We form our impressions through the people we meet.
The first black people I met were teachers.
Mr. Perryman was a social sciences (history and geography) teacher at the little English school in the town where I grew up. He taught his classes lecture -style, telling stories of historical figures and ancient lands. He referred us to biographies and books to help us understand the world we were living in. As he taught, he encouraged self-reflection, paraphrasing Socrates: “The unexamined life is not worth living.” With this instruction, we examined our lives in journals that he never read, instructing us to truly reflect. It was shocking to twelve and thirteen year old youth in the late 1960’s! He asked us to do an assignment that he never intended to review. He spent several years with us in the country and then moved to Montreal when his career as a musician began to take off. I vividly remember his musical voice, peppered with unusual expressions like “Ent?” He asked this and then, when he saw our puzzled faces, he would say, ”Is it not so?” Or he would say “Don’t hurt your head.” This meant “Don’t worry”.
On Fridays before he travelled to a “gig” – a very odd word at that time – he wore brightly coloured shirts under his suit jacket. Despite his obvious musicality, he was shy. We asked him to sing for us for weeks, and he would grin widely and tell us to get back to work. Finally, one day, close to the holidays when no one works or wants to, he made a big production of bringing in an 8mm tape and played a tape of him with his band. Fascinated we watched our serious history teacher playing Calypso music.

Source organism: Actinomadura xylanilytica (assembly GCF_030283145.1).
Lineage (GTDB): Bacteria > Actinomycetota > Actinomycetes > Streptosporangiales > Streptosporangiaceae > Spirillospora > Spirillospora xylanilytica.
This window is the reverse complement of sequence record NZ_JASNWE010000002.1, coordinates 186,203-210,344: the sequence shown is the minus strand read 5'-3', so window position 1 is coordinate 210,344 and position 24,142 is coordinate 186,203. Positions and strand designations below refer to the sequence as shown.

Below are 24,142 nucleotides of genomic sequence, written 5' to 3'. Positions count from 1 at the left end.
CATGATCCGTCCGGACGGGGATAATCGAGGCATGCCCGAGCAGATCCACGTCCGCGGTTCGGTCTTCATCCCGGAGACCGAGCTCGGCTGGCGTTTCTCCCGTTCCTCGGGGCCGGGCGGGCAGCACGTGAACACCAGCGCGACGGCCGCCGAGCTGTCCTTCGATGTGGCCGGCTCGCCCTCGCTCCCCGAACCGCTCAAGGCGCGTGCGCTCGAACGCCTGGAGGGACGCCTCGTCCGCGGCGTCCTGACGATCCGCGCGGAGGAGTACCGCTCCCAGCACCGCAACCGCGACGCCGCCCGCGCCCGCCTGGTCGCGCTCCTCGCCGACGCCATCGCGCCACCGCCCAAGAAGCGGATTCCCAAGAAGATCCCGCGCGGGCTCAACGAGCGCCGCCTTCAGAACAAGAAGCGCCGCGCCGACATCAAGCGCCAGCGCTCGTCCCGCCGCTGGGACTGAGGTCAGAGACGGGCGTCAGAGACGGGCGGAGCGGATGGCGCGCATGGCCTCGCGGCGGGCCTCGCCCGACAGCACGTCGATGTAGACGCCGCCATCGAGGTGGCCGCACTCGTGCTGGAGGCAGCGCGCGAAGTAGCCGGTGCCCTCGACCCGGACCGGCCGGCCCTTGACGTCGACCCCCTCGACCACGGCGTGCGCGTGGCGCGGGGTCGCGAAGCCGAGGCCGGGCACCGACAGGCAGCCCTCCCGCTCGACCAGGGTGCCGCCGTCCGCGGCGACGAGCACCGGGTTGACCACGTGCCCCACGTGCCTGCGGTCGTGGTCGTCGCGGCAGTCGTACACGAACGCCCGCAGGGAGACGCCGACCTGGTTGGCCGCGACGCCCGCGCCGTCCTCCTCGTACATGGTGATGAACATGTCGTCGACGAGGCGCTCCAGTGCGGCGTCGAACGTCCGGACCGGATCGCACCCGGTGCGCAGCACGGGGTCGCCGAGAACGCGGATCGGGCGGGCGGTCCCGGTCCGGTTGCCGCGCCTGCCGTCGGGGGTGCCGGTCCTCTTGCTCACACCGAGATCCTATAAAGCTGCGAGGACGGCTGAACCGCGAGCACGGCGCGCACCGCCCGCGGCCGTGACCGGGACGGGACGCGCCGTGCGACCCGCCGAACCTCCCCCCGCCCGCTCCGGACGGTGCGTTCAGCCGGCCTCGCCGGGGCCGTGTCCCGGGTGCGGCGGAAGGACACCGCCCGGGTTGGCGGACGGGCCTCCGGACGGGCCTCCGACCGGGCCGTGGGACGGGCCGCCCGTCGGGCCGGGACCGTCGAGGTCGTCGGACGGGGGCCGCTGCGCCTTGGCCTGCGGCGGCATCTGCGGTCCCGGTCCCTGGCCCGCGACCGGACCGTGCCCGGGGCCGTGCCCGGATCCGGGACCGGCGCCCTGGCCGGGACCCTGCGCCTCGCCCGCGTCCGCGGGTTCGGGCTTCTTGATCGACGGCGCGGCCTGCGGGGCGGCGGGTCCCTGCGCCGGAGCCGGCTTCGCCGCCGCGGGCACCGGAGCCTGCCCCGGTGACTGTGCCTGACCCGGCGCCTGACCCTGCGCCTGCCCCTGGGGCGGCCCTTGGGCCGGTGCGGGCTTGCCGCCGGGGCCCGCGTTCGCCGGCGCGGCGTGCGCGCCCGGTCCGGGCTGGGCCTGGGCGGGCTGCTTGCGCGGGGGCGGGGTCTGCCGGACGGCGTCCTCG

Since the age of twelve, when he was my teacher, I have kept a journal, trying to be faithful to his instruction to examine my life.
The second black person I met was another teacher, Mrs. Lewis, whom I have written about previously. She was one of two teachers who guided me to become a doctor. Mrs. Lewis taught me biology and chemistry. In white lab coats, our class watched her build an elaborate distillation device with Bunsen burners, volumetric flasks, burettes and burette clamps and beakers. After watching her complete this elaborate assembly, she turned to us regally and said, ”Now it is your turn to build your assembly.” My best friend and I were the only girls in that class but we built the only assembly that didn’t collapse and were able to able to complete the distillation of a liquid of our choice – in our case liquor. As hard as it may be to believe, we did this unwittingly. We read that liquors were the most commonly distilled liquids and so we forged ahead.
My friend and I were naïve and known to be diligent in our studies. Mrs. Lewis and the school authorities believed that we did not realize that our “experiment” could be problematic. Ms. Lewis shook her head at the end of it all and told us ruefully, in her lilting Jamaican accent, “At least it was rum!”
Mrs. Lewis was the only female science teacher I ever had and the only black science teacher I ever had, through both high school and university. That tells you everything you need to know about women’s rights and civil rights in the 1970’s in Canada.
In recent months, as I have contemplated how systemic racism is in Canada, I have often thought of these two gentle, learned people who took their careers as educators so seriously and who taught me so much. I know that my personal impression of Black people was very much influenced by them. I know that systemic racism is imbedded in me as much as in any white woman of my generation, but I hope that their influence has permeated some of my actions toward other Black people I have met.